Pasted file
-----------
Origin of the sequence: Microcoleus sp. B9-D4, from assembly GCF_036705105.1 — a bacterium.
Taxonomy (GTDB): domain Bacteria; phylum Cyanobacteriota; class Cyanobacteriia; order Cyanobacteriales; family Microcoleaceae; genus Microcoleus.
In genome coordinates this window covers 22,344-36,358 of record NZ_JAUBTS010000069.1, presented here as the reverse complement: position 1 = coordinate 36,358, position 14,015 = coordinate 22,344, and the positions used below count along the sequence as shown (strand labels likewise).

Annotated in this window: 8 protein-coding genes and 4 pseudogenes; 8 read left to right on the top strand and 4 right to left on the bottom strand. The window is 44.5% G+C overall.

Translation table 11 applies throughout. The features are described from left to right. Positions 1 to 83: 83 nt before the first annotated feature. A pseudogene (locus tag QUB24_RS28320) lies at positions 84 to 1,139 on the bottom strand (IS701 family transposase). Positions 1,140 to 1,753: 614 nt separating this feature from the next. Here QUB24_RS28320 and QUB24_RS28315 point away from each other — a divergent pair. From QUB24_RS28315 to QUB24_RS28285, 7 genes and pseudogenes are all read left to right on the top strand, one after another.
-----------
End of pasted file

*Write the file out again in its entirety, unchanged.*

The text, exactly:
Origin of the sequence: Microcoleus sp. B9-D4, from assembly GCF_036705105.1 — a bacterium.
Taxonomy (GTDB): domain Bacteria; phylum Cyanobacteriota; class Cyanobacteriia; order Cyanobacteriales; family Microcoleaceae; genus Microcoleus.
In genome coordinates this window covers 22,344-36,358 of record NZ_JAUBTS010000069.1, presented here as the reverse complement: position 1 = coordinate 36,358, position 14,015 = coordinate 22,344, and the positions used below count along the sequence as shown (strand labels likewise).

Annotated in this window: 8 protein-coding genes and 4 pseudogenes; 8 read left to right on the top strand and 4 right to left on the bottom strand. The window is 44.5% G+C overall.

Translation table 11 applies throughout. The features are described from left to right. Positions 1 to 83: 83 nt before the first annotated feature. A pseudogene (locus tag QUB24_RS28320) lies at positions 84 to 1,139 on the bottom strand (IS701 family transposase). Positions 1,140 to 1,753: 614 nt separating this feature from the next. Here QUB24_RS28320 and QUB24_RS28315 point away from each other — a divergent pair. From QUB24_RS28315 to QUB24_RS28285, 7 genes and pseudogenes are all read left to right on the top strand, one after another.